Though François Chauvon’s Cinquième Suite contains no direct reference to the Homerian tale, we might imagine the different movements—from the dreamy Sicilienne (La Rêveuse) to the final, hypnotic Chaconne en rondeau as evocative of Odysseus’s seven years on the island of Ogygia under the spell of the goddess Calypso. The pervasive use of rondeau form in this suite enhances its bewitching quality, while traces of the pastoral (heard in the Sicilienne, the pesante Gavotte, and even in the lilting rhythms of the Chaconne) echo Homer’s own description of this entrancing island: “Thickets of alder, black poplar, and cypress, with horned owls, falcons, and garrulous sea-crows roosting in their branches, sheltered Calypso’s great cavern. A grapevine twisted across the entrance. Parsley and irises grew thick in an adjoining meadow, which was fed by four clear streams.” A student of François Couperin, Chauvon (c.1690-1740) had a rich imagination and a distinctive, witty voice that shines through each of his few, extant works.

           Thomas-Louis Bourgeois (1676-1750) is hardly a household name, but he made a major contribution to the genre of the French cantata. At the time of Les Sirènes’ publication, Bourgeois could regularly be heard singing countertenor at Paris’s Opéra. Following six years as surintendant de musique in the service of the Duke of Bourbon, he appears to have struggled to hold onto professional appointments in various provincial cities (Lyons, Poitiers, Dijon), ending his career in obscurity and poverty.  Les Sirènes (1708) dates from the beginnings of his success as a composer. The music is concise and strong, effectively conveying the tantalizing allure of the sirens (L’Amour par nos voix vous appelle) and the dangerous peril should Ulysses and his crew fall prey to them.

           In the course of the Odyssey, Ulysses and his men also encounter the dreaded Cyclops, Polyphemus. (Alas, Rameau’s harpsichord solo–with its repeated “hammering” figures probably refers to a different group of Cyclops who forged lightening bolts for Zeus). Ulysses escapes Polyphemus’ clutches by blinding him with a wooden stake, though he makes the terrible mistake of boastfully revealing his identity. As a result, Ulysses and his crew are forced to confront the wrath of Neptune (Polyphemus’s father), God of the Seas.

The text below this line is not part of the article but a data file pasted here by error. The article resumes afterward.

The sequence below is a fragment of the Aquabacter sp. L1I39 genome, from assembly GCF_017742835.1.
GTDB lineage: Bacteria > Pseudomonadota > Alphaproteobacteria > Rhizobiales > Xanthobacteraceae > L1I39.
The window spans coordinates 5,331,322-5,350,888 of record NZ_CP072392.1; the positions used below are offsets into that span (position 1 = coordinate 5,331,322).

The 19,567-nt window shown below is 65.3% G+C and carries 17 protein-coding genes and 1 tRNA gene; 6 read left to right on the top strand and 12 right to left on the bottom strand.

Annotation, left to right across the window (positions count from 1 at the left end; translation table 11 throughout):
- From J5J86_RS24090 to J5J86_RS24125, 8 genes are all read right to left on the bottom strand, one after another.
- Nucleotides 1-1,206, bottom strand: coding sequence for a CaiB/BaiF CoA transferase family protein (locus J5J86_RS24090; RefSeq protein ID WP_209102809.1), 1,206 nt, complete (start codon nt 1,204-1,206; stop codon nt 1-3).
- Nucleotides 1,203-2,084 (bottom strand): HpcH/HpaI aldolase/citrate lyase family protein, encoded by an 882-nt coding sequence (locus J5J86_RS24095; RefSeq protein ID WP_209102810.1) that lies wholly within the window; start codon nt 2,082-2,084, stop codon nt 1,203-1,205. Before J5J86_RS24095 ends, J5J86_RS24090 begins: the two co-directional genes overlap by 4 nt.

In vain, Ulysses attempts to conceal his fleet of ships from Neptune, which is where Le Sommeil d’Ulisse by Elisabeth Jacquet de la Guerre (1665-1729) picks up the story. Neptune whips up a terrifyingly dangerous storm, complete with thunder and lightening in the violin’s swirling tempête. Minerva sweeps in to protect Ulysses, offering him refuge and respite by way of a deep, magical sleep (this sommeil is evoked with lilting dotted rhythms, slow-moving harmonies, and the unreal, fused sound of muted violin and recorder).

           La Guerre rose to prominence as a child prodigy, when, at the age of five, she was already performing on the harpsichord and singing at the court of Louis XIV. She was the first woman to compose an opera in France, and one of the very few to publish her own compelling, creative compositions. Le Sommeil d’Ulisse is included in her final collection of Cantates françoises (1715), published fifteen years before her death.

           The cantata became enormously popular in early eighteenth-century France. Borrowing both form and function from opera, French cantatas include Italianate da capo arias, extravagant and dramatic instrumental interludes adapted from the stage (such as the tempest scene in La Guerre’s Sommeil d’Ulisse), and metrically-flexible French recitatives. As in most Tragédie Lyrique (the French operatic form pioneered by Jean-Baptiste Lully), allusions honoring King Louis XIV frequently appear in the cantata repertory (in tonight’s program, the story of the benevolent King Alcinous is a clear reference), and a Deus ex machina frequently sweeps in at the end to save the day (cue: Minerva/Pallas). Sometimes, the final aria in a cantata may offer a moral to the audience. In the case of Les Sirènes, the temptation of Beauty cannot and will be denied – resistance to Love is futile!